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It’s official: a new West Knox County high school is in the budget

The Knox County Board of Education unanimously passed a measure bringing the realization of a new West Knox County high school one step closer at its meeting Wednesday, Oct. 6.

Board member Chuck James made the motion to approve a revised capital plan that includes the insertion of a $40 million appropriation toward a new school.

That’s the amount promised by Knox County Mayor Mike Ragsdale and the Knox County Commission from revenue generated from the new Wheel Tax, or a 19-cent property tax increase if voters repeal the Wheel Tax in the Nov. 2 general election.

Should voters repeal the Wheel Tax, Ragsdale has said commission will increase property taxes to fund a new school and other county projects.

The school board’s vote was in part to declare and formally recognize how the county’s money would be spent to the County Commission .

About the vote, Board of Education chairman Dan Murphy said, “really what this represents is an expression of support for not only our capital plan but also for the construction of a badly needed high school.”

However, the decision was not without contention. After the vote, board member Jim Williams remarked that he had considered asking to defer the motion until the capital plan could be studied further in order to make some changes. “Changes,” he said, “that we can all live with and that we can afford.”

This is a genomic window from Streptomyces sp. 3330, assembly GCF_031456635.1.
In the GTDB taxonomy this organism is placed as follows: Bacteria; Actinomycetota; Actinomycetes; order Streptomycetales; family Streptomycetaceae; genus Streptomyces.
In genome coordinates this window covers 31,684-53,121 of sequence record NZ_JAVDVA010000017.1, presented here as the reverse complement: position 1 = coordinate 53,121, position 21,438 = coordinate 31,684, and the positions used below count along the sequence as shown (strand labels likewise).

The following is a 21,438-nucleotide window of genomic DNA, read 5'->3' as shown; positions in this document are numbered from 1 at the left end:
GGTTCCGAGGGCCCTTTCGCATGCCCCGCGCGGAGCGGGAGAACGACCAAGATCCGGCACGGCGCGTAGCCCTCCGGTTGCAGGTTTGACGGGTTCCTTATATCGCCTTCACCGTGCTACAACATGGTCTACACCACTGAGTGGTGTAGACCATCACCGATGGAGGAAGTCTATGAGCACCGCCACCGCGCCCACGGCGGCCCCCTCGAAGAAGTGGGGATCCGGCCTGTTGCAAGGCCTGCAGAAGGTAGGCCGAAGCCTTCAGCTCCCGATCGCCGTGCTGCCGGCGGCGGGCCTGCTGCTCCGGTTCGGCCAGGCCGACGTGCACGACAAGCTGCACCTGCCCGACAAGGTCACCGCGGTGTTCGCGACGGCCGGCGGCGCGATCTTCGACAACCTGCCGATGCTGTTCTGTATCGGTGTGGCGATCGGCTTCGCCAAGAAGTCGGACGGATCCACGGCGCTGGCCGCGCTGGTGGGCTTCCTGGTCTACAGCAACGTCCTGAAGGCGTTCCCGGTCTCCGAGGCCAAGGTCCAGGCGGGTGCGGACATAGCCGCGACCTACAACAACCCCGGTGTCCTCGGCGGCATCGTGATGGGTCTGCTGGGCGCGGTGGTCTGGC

Williams conceded but noted his concern that a new high school would bump some other programs. Improvements to schools in his district (8th) are incorporated into the current capital plan including money allocated toward Gibbs and Carter elementary schools.

Williams concluded, “I guess I’ll have to put my faith in those people that are involved at this time and see what happens, understanding that we need to take a very close look at the needs all over Knox County.”

James told the farragutpress that he is also dedicated to other county projects. “We just need to spend what we can afford [on a new high school] where we can also do some upgrades at Farragut, do some upgrades at Karns, get the projects at Carter and Gibbs going.”

Board member Sam Anderson added that the school board should be free to transfer any funds potentially left over from construction to other county projects, reiterating that, “the primary function is the high school.”

Murphy said the board made it clear to the County Commission and the mayor that they would not enter into a long-term obligation without “a dedicated revenue stream … we need to be assured that we’ll receive enough money to support $40 million of debt service … the mayor understands that.”

About construction options, Murphy told the farragutpress, “I’m also committed to exploring alternative approaches. Design/

build is one, use of a private developer is another.”

He added, “what we need to do is bring that school online as expeditiously as we can and on budget.”

In other business:

Teachers and other certified employees will receive a raise as soon as their November paychecks arrive, retroactive to the beginning of the school year.

“Everybody’s getting a raise,” Murphy stated, adding that the board still hasn’t reached its goal to be competitive based on national salary averages.


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